Hakeem Butler can be a No. 1 WR, even if he doesn’t end Iowa State’s NFL Draft curse

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The versatile deep threat could be Iowa State’s first first-round pick since 1973.

Hakeem Butler is a great wide receiver prospect. The question is whether he can be Iowa State’s streak breaker.

The Cyclones deep threat has the chance to be his university’s first first-round selection since 1973 when the immortal George Amundson (74 carries, 194 yards as an NFL tailback) went 14th overall to the Houston Oilers. He will almost certainly be the first ISU wide receiver to hear his name called at the draft since Tracy Henderson in 1985.

At 6’5, Butler has the length to be an elite red zone threat — the prototypical “go up and get it” threat in the corner of the end zone. With 4.48-second 40-yard dash speed, he’s also a proven burner who can tear up opposing defenses down the sideline. While questions remain about his hands, he’s a physical presence who feasted in the offense-happy realm of the Big 12.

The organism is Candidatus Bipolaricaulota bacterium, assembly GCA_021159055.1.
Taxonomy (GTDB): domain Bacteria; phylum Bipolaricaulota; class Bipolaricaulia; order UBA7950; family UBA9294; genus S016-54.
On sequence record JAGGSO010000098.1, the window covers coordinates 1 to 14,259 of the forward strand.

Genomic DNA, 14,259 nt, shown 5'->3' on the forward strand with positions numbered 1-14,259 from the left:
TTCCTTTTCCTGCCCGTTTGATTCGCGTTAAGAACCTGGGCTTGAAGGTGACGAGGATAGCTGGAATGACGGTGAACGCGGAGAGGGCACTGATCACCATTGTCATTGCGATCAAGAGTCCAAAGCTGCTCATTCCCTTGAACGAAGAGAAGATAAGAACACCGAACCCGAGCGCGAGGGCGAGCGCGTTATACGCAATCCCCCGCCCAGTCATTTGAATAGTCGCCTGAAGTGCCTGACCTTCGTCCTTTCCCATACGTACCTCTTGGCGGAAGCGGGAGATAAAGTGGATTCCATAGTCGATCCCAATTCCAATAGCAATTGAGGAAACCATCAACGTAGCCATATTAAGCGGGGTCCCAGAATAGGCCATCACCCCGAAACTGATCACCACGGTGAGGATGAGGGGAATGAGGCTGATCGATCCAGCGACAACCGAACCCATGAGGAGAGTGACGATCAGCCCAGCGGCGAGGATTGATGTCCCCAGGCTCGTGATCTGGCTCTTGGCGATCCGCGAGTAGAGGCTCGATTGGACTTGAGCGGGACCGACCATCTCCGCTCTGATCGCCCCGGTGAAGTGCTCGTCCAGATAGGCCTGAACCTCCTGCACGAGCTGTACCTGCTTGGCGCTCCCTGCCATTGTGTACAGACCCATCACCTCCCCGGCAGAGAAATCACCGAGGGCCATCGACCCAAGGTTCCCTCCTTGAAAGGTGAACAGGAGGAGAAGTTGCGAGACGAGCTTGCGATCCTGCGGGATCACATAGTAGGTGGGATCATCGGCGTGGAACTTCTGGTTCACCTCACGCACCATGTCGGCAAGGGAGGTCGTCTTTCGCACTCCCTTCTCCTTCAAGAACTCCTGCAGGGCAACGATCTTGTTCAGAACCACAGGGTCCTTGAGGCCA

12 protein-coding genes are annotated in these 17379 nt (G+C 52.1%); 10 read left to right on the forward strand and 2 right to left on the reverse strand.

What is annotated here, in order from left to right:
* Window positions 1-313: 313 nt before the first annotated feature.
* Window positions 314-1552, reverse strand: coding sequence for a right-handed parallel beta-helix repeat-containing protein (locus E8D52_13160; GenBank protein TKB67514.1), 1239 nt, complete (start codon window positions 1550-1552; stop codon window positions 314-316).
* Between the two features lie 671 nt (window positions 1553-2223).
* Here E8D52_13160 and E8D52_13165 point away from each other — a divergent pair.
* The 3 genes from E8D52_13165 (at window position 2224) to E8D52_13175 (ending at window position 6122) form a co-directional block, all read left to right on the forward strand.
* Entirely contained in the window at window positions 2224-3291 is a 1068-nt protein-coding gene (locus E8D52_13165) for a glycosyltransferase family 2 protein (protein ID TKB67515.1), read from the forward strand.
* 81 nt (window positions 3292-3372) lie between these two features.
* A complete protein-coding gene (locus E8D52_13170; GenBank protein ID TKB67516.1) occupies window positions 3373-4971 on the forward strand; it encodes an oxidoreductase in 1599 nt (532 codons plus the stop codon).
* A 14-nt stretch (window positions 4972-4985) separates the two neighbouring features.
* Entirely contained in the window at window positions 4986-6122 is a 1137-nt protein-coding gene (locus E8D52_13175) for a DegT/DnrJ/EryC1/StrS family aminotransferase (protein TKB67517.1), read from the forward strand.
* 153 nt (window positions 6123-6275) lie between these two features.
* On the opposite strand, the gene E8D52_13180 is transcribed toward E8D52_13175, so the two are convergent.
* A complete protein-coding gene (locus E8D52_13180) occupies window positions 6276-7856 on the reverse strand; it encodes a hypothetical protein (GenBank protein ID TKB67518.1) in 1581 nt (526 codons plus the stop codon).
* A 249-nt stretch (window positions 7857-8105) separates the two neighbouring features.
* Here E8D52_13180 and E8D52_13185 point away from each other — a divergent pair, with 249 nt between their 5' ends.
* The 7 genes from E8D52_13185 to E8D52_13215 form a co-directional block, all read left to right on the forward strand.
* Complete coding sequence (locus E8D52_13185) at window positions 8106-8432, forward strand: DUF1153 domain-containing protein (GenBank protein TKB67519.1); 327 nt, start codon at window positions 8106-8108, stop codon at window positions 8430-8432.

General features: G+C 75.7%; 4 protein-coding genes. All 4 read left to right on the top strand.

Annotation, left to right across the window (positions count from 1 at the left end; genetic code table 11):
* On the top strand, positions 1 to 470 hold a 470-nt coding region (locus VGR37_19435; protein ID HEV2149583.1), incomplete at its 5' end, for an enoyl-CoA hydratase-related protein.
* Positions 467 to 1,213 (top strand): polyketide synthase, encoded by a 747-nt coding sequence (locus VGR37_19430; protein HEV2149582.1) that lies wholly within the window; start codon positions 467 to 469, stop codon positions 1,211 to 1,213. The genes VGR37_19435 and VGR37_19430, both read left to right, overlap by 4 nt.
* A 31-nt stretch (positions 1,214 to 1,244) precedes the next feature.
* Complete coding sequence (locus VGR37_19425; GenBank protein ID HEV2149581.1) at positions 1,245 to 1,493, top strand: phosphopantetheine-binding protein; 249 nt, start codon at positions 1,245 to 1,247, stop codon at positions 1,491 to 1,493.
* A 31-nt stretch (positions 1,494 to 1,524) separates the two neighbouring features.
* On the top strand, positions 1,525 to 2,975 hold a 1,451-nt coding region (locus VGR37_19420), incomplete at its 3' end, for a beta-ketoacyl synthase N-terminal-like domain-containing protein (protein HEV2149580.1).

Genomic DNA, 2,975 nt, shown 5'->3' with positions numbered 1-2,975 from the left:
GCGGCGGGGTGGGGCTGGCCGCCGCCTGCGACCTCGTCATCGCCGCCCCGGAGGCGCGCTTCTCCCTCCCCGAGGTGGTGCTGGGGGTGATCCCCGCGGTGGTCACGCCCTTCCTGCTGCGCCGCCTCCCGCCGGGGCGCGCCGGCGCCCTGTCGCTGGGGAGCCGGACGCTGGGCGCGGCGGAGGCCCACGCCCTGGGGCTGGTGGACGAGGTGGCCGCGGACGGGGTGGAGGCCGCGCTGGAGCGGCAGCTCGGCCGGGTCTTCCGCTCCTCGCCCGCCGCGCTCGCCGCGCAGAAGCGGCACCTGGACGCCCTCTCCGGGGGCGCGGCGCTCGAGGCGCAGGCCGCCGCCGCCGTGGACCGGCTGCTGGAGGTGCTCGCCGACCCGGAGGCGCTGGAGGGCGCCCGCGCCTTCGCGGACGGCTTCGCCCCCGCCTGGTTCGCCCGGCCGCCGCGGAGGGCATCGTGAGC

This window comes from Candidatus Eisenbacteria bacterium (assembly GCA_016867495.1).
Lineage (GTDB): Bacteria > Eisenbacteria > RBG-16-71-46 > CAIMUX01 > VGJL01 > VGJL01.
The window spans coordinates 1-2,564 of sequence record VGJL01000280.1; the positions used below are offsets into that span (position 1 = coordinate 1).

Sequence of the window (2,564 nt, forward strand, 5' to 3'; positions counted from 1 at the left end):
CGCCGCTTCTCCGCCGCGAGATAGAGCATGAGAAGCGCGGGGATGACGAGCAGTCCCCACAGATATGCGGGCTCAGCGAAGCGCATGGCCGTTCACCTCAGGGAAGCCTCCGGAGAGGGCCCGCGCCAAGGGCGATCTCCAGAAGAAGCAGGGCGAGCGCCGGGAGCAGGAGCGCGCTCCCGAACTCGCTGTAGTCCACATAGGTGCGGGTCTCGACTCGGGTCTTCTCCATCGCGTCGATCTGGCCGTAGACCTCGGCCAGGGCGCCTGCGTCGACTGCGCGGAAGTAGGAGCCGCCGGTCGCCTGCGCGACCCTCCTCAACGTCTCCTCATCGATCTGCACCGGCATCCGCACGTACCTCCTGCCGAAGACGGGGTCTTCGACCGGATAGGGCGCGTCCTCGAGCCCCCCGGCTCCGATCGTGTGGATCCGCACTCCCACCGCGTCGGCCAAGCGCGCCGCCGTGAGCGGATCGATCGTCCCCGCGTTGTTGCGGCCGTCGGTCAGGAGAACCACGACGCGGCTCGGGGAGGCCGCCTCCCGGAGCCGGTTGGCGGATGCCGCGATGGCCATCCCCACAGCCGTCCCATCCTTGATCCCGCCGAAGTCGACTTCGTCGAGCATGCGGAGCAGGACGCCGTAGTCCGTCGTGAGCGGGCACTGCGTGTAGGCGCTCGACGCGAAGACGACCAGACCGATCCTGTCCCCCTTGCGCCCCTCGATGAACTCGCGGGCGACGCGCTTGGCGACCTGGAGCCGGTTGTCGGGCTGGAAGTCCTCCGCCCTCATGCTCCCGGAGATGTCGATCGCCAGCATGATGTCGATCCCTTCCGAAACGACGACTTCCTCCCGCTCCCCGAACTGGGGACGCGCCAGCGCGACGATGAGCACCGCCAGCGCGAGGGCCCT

A spot in the first round on April 25 would be a major honor for a player who helped push his program back to relevance. The former two-star recruit — the high school standout whose only other FBS offers were from Houston and New Mexico State — will be one of the 2019 NFL Draft’s greatest success stories. And his trajectory suggests he’ll only get better as a pro.

Butler was an invaluable piece of Matt Campbell’s renaissance in Ames

Iowa State has typically been a blind spot for college football excellence. The Big 12 member has occasionally been the source of exciting upsets if you were willing to dig through the rubble of three- and four-win seasons, but was more often a sigil of disappointment. When Campbell began his second year as the Cyclones’ head coach, the program was working through an 11-year streak of failing to crack the AP Top 25.

That changed that season, when the Cyclones’ eight-win 2017 gave way to an eight-win 2018 — the first time Iowa State had recorded 16 wins in a two-year span since 1978. And a major part of the offense that grew strong enough to fight for a top spot in the scoring-heavy Big 12 was the occasionally uncoverable Butler.